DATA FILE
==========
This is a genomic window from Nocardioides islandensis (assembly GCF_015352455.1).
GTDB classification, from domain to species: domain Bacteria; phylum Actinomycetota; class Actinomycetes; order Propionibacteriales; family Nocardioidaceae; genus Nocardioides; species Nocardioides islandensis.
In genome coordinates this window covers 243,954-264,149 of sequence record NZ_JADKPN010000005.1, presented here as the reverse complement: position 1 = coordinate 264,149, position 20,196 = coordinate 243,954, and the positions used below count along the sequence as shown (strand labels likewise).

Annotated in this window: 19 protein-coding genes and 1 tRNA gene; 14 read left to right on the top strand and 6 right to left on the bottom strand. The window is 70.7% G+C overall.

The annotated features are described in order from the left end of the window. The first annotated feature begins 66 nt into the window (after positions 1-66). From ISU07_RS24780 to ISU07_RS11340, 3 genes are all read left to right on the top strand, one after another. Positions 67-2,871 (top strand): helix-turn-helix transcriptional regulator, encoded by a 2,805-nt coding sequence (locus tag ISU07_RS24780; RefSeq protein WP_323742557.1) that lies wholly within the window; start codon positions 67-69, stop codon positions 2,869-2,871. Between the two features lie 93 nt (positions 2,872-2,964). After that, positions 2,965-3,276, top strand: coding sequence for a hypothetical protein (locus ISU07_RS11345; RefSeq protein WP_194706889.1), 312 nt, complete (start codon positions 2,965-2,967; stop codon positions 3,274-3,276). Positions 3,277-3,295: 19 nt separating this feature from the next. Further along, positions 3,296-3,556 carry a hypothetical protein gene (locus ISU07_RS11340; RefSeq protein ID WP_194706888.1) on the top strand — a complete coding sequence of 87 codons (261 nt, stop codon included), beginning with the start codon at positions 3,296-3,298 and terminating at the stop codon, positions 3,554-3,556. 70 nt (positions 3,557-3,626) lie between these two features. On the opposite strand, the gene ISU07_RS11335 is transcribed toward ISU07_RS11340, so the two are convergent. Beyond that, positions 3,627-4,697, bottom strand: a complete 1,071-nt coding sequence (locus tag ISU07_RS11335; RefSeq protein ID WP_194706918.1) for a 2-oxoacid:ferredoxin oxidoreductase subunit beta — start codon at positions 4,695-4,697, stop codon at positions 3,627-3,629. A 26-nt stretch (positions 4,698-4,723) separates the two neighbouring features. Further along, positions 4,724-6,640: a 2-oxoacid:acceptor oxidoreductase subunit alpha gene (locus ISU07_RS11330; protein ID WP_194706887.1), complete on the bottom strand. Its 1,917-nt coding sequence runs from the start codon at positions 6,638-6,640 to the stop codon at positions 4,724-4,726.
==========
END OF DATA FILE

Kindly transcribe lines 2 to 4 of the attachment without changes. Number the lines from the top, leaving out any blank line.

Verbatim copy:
GTDB classification, from domain to species: domain Bacteria; phylum Actinomycetota; class Actinomycetes; order Propionibacteriales; family Nocardioidaceae; genus Nocardioides; species Nocardioides islandensis.
In genome coordinates this window covers 243,954-264,149 of sequence record NZ_JADKPN010000005.1, presented here as the reverse complement: position 1 = coordinate 264,149, position 20,196 = coordinate 243,954, and the positions used below count along the sequence as shown (strand labels likewise).

Annotated in this window: 19 protein-coding genes and 1 tRNA gene; 14 read left to right on the top strand and 6 right to left on the bottom strand. The window is 70.7% G+C overall.